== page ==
In this study, we report results from a genome-wide linkage scan from a well-characterized U.S. population with 428 nuclear families with early onset CAD and myocardial infarction (MI) (each family has at least two affected sibs and one unaffected sib, GeneQuest, mean pedigree size = 5). Multiple new susceptibility genetic loci were identified for CAD, which provide new genetic bases of CAD and a framework to identify underlying susceptibility genes at each locus.
Subjects and Methods
GeneQuest Cohort of Families with Early-Onset CAD
The study subjects have been recruited in the United States through the Center for Cardiovascular Genetics and Department of Cardiovascular Medicine at the Cleveland Clinic –. Important demographic and epidemiological features are shown in Table 1 and as in previously published reports –. The present study has been approved by the Cleveland Clinic Institutional Review Board on Human Subject Research, and written informed consent was acquired from all participants.
The GeneQuest study was the first large-scale prospective collection of families with early-onset CAD and MI for identifying the underlying genes. The GeneQuest cohort consists of 1,613 subjects from 428 multiplex families with early-onset CAD and MI. Each family has at least two affected sibs, and the majority of families also have one unaffected sibling. The details, including diagnostic criteria and ascertainment of the patients and their families have been described elsewhere –. In brief, the presence or absence of CAD was assessed according to a previous diagnosis of MI (based on the existence of at least two of the following: chest pain of ≥30 minutes duration, ECG patterns consistent with acute MI, or significant elevation of cardiac enzymes), history of revascularization procedures such as angioplasty or coronary artery bypass surgery (CABG), or patients undergoing treatment for angina pectoris. For patients in this cohort, the distribution of patients classified by the diagnostic criteria was 54.9% MI, 15.4% CABG, 14.9% angiography with >70% of stenosis, 12.2% PTCA (coronary artery bypass graft), and 2.6% other causes. The GeneQuest cohort had a total of 974 affected individuals recruited, and the average age at onset was 44.4±9.7 years. The epidemiological and demographic features were similar for both affected individuals and unaffected individuals. GeneQuest was characterized by predominantly males (n = 1,152) and white (91.7% for all the participants and 93.6% for those affected).
Patients with hypercholesterolemia, insulin-dependent diabetes, childhood hypertension, and congenital heart disease were excluded from this study.
Isolation of Human Genomic DNA and Genotyping
Whole blood samples were drawn from each participant, and genomic DNA was isolated from the blood by use of the commercial Puregene Kits (Gentra).
Genotyping of microsatellite STR markers was performed by the National Heart, Lung, and Blood Institute (NHLBI) Mammalian Genotyping Service (directed by Dr. James L. Weber), Center for Medical Genetics at Marshfield Clinic by use of the Screening Set 11 consisting of 408 markers that span the entire human genome at every 10 cM . DNA samples were genotyped for 1,163 well-characterized participants from 428 families of the GeneQuest cohort.
Before statistical analysis of genome-wide genotyping data, obvious pedigree errors, data errors, genotyping errors, and locus-order errors that commonly occur with a large-scale linkage analysis were corrected as described previously , , . Allele frequencies for all markers used in the analysis were estimated in the GeneQuest population by a maximum likelihood method using the SAGE program FREQ . We used RELTEST to analyze pedigree relationships and excluded 27 of 428 pedigrees with uncorrectable errors from further linkage analysis. RELTEST uses a Markov process model of allele sharing along the chromosome and classifies pairs of pedigree members according to their true relationship by use of genome-scan data . We then used the S.A.G.E. program MARKERINFO to detect any Mendelian inheritance inconsistencies and excluded three families with inconsistent Mendelian inheritance from further analysis. Moreover, three pairs of monozygotic twins were identified and excluded from further statistical analysis. Only 388 Caucasian families were analyzed for linkage. To map new susceptibility loci for CAD, genome-wide nonparametric linkage (NPL) analysis was performed by use of the affected relative pair (ARP) analysis implemented in GENEHUNTER . Like other ARP methods, the NPL statistic measures allele sharing among the affected individuals within a pedigree . The scoring function statistic was used to evaluate, simultaneously, allele sharing among all those affected in a nuclear family, in contrast to pairwise comparison. Both two-point and multipoint NPL analyses were performed. This scoring function was asymptotically distributed as the Z statistic. The significance for linkage inference was determined by use of the criteria proposed previously , . Specifically for the sib pair design, the NPL scores for suggestive, significant and highly significant linkage are 3.18 (corresponding to P value of 7.4×10−4 or LOD score of 2.2), 4.08 (P value of 2.2×10−5 or LOD score of 3.6) and 4.99 (P value of 3×10−7 or LOD score of 5.4), respectively.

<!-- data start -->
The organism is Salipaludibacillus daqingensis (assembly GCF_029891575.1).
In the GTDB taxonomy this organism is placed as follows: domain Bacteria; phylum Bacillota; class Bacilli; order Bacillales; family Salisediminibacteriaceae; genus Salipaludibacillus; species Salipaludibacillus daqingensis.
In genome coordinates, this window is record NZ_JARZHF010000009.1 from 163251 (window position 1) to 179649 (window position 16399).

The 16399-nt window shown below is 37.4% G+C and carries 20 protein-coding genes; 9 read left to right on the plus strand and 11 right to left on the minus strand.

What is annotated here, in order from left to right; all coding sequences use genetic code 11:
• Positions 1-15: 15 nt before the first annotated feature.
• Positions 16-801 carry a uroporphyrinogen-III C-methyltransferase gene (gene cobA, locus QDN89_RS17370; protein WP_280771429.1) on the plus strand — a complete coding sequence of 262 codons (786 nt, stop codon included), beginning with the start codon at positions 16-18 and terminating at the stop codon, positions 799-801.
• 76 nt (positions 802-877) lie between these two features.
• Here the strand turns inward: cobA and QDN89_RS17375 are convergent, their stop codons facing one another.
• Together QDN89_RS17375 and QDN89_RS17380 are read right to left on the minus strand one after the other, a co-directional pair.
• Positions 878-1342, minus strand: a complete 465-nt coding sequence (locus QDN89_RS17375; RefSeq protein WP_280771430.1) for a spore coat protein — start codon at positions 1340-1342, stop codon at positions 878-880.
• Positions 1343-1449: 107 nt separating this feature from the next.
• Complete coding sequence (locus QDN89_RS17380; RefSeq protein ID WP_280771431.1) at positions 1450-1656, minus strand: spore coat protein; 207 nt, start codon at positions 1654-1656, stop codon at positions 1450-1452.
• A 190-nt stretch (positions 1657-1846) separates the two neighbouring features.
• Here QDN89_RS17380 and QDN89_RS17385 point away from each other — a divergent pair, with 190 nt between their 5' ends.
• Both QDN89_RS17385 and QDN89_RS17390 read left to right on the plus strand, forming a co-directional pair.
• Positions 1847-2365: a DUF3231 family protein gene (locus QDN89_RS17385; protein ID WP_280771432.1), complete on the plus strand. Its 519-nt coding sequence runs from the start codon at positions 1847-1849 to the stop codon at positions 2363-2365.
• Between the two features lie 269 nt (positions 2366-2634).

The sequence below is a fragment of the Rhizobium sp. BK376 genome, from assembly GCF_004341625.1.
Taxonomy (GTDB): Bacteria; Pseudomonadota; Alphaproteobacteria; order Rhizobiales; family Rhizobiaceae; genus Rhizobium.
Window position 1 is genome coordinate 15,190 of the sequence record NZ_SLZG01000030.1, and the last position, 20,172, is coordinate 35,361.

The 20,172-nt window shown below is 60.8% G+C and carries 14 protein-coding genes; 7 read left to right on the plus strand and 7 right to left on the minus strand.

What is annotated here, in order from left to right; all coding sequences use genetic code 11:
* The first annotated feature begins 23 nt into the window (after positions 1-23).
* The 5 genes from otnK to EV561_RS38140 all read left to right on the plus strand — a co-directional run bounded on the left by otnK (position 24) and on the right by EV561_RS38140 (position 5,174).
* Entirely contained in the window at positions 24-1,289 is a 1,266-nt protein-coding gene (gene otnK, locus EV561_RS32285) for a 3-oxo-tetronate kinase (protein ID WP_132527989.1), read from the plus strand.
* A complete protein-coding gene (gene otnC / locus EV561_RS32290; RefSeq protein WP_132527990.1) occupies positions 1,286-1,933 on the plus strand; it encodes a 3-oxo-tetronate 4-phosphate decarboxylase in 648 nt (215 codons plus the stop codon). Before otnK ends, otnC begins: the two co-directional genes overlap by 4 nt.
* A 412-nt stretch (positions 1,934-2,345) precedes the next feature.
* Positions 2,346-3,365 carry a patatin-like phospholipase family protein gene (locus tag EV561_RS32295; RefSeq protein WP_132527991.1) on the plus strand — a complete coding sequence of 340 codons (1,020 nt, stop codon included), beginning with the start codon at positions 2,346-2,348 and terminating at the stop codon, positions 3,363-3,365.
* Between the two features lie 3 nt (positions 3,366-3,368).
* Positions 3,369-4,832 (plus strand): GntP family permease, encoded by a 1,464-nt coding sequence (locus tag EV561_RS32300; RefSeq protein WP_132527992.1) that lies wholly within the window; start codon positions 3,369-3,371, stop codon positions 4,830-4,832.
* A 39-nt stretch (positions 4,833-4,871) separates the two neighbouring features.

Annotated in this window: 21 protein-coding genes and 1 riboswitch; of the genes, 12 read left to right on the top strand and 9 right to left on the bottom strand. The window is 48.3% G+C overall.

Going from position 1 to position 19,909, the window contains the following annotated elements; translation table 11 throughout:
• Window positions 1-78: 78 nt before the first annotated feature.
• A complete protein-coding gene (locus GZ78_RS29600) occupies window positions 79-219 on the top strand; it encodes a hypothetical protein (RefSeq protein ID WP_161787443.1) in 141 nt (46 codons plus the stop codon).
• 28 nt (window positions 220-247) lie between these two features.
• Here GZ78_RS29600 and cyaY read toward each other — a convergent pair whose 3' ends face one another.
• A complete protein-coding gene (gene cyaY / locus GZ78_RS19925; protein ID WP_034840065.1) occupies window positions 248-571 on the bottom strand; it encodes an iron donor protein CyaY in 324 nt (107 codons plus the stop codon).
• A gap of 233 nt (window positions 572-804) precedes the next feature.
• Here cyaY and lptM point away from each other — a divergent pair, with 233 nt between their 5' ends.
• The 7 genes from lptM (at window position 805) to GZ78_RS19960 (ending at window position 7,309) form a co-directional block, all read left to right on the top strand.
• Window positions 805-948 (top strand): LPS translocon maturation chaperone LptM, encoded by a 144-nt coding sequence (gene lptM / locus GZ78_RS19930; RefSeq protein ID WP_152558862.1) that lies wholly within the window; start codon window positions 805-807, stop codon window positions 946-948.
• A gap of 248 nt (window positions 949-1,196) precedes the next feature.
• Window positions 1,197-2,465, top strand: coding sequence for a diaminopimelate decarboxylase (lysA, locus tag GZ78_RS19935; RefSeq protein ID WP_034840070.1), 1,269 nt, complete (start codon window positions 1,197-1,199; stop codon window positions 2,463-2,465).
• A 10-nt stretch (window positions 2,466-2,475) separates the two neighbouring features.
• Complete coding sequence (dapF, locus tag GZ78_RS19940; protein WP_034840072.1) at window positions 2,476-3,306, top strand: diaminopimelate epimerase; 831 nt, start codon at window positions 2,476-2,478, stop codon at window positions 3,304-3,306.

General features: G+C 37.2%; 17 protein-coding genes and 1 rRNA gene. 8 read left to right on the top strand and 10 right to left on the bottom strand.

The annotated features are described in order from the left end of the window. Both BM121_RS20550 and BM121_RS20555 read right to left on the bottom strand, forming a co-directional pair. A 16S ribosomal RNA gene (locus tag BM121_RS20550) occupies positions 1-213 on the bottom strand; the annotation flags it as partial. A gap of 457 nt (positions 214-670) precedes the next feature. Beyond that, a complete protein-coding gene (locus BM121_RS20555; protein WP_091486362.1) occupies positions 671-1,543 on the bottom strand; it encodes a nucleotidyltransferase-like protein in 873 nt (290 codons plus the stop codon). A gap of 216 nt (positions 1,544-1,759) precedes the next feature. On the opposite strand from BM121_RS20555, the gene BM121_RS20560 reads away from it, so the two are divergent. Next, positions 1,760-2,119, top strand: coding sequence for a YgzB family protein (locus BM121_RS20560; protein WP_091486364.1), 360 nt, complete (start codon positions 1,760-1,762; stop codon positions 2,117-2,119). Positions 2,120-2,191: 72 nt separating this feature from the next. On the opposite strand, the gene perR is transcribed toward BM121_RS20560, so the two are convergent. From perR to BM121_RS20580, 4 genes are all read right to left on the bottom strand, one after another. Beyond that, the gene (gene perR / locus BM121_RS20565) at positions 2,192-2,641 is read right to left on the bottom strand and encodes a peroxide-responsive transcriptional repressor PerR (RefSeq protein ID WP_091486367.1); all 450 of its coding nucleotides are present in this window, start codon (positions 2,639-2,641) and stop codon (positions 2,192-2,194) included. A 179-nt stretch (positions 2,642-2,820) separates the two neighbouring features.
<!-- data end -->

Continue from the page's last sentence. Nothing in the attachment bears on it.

Genome-wide NPL analysis of affected sibling pairs in the GeneQuest families was conducted using GENEHUNTER (http://www-genome.wi.mit.edu/ftp/distribution/software/genehunter/). The genomic regions with a peak two-point or multiple point NPL score that meets the suggestive linkage threshold (i.e. NPL ≥3.18) are listed in Table 2 and shown in Figs. 1–3. Six markers on four different chromosomes (chromosomes 3, 9, 17 and 21) produced an either two-point or multi-point NPL score of >3.18. The most significant linkage was identified for marker MFD427-AAA on chromosome 3q29 with a two-point NPL score of 6.54 and a multipoint NPL score of 6.84, which reached the genome-wide highly significant level (Figs. 1–3, Table 2). The second highly significant genome-wide linkage peak was also obtained on chromosome 3 (3p25.2), and had a two-point NPL score of 5.49 and a multipoint NPL score of 5.14 (Figs. 1–3, Table 2).